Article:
On July 31, the U.S. House Natural Resources Committee approved a forestry bill that includes a bipartisan plan to open more than 1.3 million acres of federally owned forests in western Oregon to revenue-producing harvests.
The Hastings Bill includes the plan developed by Oregon Reps. Peter DeFazio, D-Springfield; Greg Walden, R-Hood River; and Kurt Schrader, D-Canby, in which roughly one-half of the 2.6 million forested acres in the Oregon & California Railroad Grant lands — known as the O&C lands — would be placed under permanent protections. The remaining 1.3 million acres would be placed in a trust and managed to produce maximum revenues for the 18 Oregon counties that contain O&C lands.
The main body of the bill, titled Restoring Healthy Forests for Healthy Communities Act, sponsored by Rep. Doc Hastings, R-Wash., would require harvest levels in federal forests sufficient enough to replace revenues currently supplied by the Secure Rural Schools program.
Enacted in 2000, the Secure Rural Schools program provides timber-heavy counties with direct payments intended to compensate them for the damage wreaked on local economies and tax bases by restrictions on logging on federal land. The payments have been extended several times, including a one-year extension passed last year. Hastings' bill would extend Secure Rural Schools funding for an additional year at 2010 levels, a $200 million increase over current safety-net funding, to give rural counties a bridge until additional revenues begin coming in.
This legislation would also help address the growing problem of wildfires on western forests. Last year, 9.3 million acres of national forest land burned in wildfires, 44 times greater than the roughly 200,000 acres harvested by the U.S. Forest Service. Tens of thousands of acres in Southern Oregon are burning right now. The largest, the Douglas Complex fire, near Glendale, has already consumed more than 40,000 acres. A good portion of the bill includes language that would require management of forestlands to prevent such catastrophic fires.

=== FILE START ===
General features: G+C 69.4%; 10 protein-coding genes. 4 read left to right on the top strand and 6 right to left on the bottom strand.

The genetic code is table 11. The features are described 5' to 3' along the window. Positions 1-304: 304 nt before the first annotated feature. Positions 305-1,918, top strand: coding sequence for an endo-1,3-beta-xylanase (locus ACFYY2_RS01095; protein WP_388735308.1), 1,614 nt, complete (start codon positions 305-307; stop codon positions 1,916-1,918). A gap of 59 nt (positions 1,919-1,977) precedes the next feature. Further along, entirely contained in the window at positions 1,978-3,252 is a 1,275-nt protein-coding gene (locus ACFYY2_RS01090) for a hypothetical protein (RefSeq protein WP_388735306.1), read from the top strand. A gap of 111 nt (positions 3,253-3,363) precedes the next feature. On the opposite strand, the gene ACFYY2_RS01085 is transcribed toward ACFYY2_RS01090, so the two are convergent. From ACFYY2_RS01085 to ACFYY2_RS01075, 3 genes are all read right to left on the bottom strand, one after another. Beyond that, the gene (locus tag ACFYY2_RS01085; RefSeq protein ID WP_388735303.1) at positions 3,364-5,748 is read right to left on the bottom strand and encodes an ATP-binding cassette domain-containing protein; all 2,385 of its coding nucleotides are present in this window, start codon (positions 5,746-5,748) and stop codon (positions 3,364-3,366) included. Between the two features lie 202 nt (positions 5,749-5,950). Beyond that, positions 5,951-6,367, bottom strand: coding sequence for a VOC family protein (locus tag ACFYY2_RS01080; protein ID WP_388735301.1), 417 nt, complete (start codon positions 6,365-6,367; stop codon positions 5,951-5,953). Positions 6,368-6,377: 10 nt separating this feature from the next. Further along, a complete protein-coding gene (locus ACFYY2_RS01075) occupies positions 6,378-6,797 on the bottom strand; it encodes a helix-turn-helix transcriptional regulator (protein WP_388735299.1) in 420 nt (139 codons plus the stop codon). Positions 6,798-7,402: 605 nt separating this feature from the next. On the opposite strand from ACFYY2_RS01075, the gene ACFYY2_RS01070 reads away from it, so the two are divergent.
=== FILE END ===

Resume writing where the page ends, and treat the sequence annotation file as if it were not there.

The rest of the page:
DeFazio's efforts to get the Hastings Bill successfully out of committee have been terrific.
We are all Southern Oregon members of the Regional Solutions Advisory Teams. Our task is to identify economic and community development priorities and solve problems at the regional level. Restoring healthy forests for healthy communities is clearly a vital regional economic priority. We applaud the efforts of DeFazio and Sen. Ron Wyden to secure passage of legislation that would achieve this important goal.
We urge rapid House passage of the Restoring Healthy Forests for Healthy Communities Act, preferably no later than September. We also encourage a quick final approval, by both houses of Congress, of this or a similar Wyden bill to come from the Senate.
Our forests are burning up, our counties and municipalities are in dire straits and our school funding is no longer secure. We are in strong support of DeFazio's and Wyden's efforts to remedy all three. We encourage you to be in support, too.
Keith Tymchuk is mayor of Reedsport. This guest opinion was also signed by six other regional leaders, including Bill Thorndike of Medford Fabrication.